A large passage lay ahead and after 100m I removed the dive kit and continued without it. After another 100m a cascade was reached and climbed at a corner of the river, and a dry passage could be seen on the left, slightly higher. This was followed for a while, along the footmarks of Rene from 2014, until they ran out. From this point forward this was all new passage. The rift like passage continued for another 100m until it became a little narrower and the enticing upstream unexplored river passage beckoned. Back in the river the canal which Rene had reached lay immediately ahead and a chilly swim commenced. After 100m I was back in shallower waters and just ahead a large sump pool appeared, Sump 6. I couldn't believe it had sumped again so soon and was quite disappointed. There was a small inlet on the right hand side disgorging a small stream and so I followed this to wam up a little. This was a very narrow muddy rift which continued with climbs for some 100m until it became smaller, but was not pushed to a definite conclusion. Back at Sump 6, without the dive kit I was forced to retreat back to the dry passages and continue exploring there. The narrow rift continued and then became a crawl until a large junction was reached. Both passages were explored for several hundred metres, with no end reached in one, and a sump reached in the other, I had hoped that one of these tunnels would bypass Sump 5, but it was not to be.

Sump 4

During this dry exploration phase I had been contemplating diving Sump 6 and considering my gas reserves and the dive out. I had enough gas to get out, but could afford no problems. I also thought it important to dive Sump 6, to see if it was short and could be passed quickly. So I set myself a strict limit for gas reserves and transported the dive kit up to Sump 6. By this time I had been on the move for many hours and I was beginning to feel the cold. The line was tied to a large rock in the middle of the sump pool and I dived into a large, wide and clear sump, which headed down to 12m depth. Beyond this elbow, the sump ascended to 8 m and I was quickly approaching my limit. I tied off the line at 60m into the sump, and with little time to do much else, ensured the way on was open, then rapidly headed back. Back at base I quickly took some notes and immediately headed downstream, shivering a little and began the long journey back to Tipperary. The journey back to Razor Passage, Sump 3, the rebreather and scooters took around 2 hours and another 2 hours was needed to prepare everything for the long dive back through to Tipperary. This time the dive was 2 hours, with around 20mins deco required. By this time I had been on the go for around 18hours, but there was still many things to transport and prepare for the next day, and it was around 2am before I got to bed.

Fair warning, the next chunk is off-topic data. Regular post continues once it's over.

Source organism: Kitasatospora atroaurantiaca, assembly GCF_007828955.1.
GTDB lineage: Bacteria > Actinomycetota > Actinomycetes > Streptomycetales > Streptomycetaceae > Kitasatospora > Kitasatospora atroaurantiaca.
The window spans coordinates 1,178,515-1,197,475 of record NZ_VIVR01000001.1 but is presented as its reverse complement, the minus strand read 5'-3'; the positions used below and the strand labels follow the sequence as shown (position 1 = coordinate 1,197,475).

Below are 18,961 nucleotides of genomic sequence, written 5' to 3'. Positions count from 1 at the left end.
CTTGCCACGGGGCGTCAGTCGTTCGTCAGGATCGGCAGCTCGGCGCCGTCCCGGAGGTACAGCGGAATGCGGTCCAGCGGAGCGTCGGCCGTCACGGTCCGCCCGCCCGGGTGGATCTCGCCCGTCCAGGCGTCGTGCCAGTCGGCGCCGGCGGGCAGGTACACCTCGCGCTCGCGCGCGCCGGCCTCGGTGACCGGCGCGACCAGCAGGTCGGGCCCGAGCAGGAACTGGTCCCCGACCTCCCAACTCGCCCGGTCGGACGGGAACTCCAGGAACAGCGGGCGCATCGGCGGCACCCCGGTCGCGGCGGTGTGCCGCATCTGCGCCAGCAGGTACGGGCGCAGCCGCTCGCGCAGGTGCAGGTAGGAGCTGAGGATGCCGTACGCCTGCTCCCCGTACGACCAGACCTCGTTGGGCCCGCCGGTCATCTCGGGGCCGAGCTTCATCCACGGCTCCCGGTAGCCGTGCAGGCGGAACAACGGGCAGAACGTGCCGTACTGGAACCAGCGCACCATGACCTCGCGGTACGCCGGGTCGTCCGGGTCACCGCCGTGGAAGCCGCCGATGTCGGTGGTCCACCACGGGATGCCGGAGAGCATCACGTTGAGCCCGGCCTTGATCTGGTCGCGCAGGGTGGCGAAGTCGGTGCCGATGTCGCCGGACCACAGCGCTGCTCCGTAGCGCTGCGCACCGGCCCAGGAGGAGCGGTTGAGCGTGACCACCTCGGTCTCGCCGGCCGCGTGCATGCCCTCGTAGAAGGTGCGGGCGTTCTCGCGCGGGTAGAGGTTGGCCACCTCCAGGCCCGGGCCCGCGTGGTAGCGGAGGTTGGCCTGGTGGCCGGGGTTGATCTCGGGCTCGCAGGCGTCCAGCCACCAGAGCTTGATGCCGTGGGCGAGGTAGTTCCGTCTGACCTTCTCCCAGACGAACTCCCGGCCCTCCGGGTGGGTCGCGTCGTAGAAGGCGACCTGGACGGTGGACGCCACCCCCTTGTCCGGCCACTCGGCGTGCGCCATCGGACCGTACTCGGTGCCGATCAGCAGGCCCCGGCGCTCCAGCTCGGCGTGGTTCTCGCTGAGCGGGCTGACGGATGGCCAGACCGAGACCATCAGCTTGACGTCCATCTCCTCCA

The next day at around 5am, I rose and began the long preparations for the dive out of Sump 2. This involves re-packing all the dry tubes with the bivouac kit, preparing the KISS, and changing the sofnolime, and tidying Tipperary so that no debris or rubbish is left behind. I switched on the Cave Link device and sent a message not expecting a reply, especially at such an early hour. But Scoff had got up very early and we were able to communicate for some time. An ETA back at S2 dive base, and a quick summary of my discovery, were sent as text messages to the surface.

More to follow...........................................


Last Updated on Tuesday, 08 December 2015 20:50